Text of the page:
JUBA – South Sudan’s local currency is expected to gain strength against the United States dollar after the country’s Central Bank announced that it will inject more dollars into the troubled market saying the action will prevent further depreciation of the local currency.
Central Bank Governor Dier Tong told the media that they started auctioning hard currency to forex bureaus in December 2020 to prevent the market from skyrocketing during the festive season.
“Every week, we are auctioning $2 million. Those who will win it, will have the cash. They are supposed to go and sale it,” he said at the weekend.
Currently, 1 dollar sells at about 600 in the parallel or black market while the official rate is 1 dollar to roughly 180 SSP.
South Sudan, an oil-dependent country is already facing its worst economic conditions because it gets much of its hard currency from oil sales.
The current production levels of crude oil have dropped from 250,000 barrels per day to around 175,000 barrels per day.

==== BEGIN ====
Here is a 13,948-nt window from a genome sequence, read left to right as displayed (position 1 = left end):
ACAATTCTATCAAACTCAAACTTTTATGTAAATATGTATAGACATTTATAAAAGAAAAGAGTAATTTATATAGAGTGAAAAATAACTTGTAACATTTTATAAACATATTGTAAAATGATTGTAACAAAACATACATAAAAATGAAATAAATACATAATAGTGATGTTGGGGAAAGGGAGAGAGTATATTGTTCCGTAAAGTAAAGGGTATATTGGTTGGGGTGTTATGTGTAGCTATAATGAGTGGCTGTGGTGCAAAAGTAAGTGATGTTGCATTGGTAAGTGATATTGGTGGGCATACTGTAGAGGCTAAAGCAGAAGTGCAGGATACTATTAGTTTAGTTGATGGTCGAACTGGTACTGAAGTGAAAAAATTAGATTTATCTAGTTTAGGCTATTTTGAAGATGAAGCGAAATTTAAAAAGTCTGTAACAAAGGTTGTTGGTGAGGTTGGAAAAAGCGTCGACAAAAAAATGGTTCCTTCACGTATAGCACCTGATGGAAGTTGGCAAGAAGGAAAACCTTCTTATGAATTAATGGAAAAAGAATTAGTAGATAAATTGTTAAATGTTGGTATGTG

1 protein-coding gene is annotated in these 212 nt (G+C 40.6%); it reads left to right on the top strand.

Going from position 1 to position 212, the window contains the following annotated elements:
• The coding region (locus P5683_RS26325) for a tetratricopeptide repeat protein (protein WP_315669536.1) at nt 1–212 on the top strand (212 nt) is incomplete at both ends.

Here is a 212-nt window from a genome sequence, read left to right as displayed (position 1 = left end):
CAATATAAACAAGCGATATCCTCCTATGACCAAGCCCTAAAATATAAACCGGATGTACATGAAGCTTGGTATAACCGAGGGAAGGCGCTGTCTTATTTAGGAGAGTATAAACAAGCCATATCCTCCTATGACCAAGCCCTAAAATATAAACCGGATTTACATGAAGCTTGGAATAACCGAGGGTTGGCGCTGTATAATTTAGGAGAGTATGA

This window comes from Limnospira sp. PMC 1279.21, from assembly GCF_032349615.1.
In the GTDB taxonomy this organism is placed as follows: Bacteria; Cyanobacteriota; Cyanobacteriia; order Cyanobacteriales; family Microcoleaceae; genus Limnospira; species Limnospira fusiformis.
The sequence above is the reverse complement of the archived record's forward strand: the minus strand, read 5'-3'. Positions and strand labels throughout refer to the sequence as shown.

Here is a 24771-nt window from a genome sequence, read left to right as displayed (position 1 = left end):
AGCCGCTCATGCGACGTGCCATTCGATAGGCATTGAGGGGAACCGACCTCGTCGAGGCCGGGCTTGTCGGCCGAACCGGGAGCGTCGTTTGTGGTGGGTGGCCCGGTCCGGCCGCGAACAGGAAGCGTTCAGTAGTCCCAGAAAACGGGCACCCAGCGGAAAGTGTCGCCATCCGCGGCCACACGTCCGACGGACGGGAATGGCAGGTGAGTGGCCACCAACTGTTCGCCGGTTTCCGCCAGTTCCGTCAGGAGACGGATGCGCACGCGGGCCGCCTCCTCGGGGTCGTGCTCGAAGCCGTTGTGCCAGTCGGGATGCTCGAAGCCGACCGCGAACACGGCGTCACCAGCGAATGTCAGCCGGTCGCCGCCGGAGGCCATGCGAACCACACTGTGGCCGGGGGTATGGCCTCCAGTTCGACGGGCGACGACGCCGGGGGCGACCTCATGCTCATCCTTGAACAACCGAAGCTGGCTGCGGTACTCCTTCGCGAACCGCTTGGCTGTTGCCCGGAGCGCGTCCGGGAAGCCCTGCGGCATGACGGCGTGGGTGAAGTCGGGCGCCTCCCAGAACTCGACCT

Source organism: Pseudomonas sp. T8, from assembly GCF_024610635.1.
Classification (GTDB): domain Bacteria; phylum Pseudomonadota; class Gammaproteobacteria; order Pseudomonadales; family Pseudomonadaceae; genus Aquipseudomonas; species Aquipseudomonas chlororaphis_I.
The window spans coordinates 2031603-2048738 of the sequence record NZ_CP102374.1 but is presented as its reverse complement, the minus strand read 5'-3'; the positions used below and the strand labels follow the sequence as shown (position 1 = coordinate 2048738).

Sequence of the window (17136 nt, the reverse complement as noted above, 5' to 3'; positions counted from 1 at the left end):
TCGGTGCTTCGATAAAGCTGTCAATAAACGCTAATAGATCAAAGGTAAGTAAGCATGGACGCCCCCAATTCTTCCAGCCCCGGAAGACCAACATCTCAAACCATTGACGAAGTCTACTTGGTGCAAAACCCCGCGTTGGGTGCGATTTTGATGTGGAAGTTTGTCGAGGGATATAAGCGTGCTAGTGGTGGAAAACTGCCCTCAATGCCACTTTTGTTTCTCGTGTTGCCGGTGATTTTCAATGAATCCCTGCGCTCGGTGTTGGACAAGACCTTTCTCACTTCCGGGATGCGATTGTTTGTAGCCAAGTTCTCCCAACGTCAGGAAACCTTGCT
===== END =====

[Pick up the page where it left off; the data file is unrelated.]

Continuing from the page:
According to economists, this has reduced the government’s revenue, dwindling the economy.
In September 2020, the second deputy governor of the Bank of South Sudan, Daniel Kech Pouch told reporters that the bank had run out of foreign reserves, bringing the economy to its knees.
This compelled President Salva Kiir to form an economic crisis management committee to devise ways of revitalizing the economy.
One of the remedies was for the Central Bank to inject hard currency into the market.
“The dollar will come down and if the dollar comes down – because we are an import country we import most of the things from outside – it will have an impact on prices that will help the public,” Tong added.
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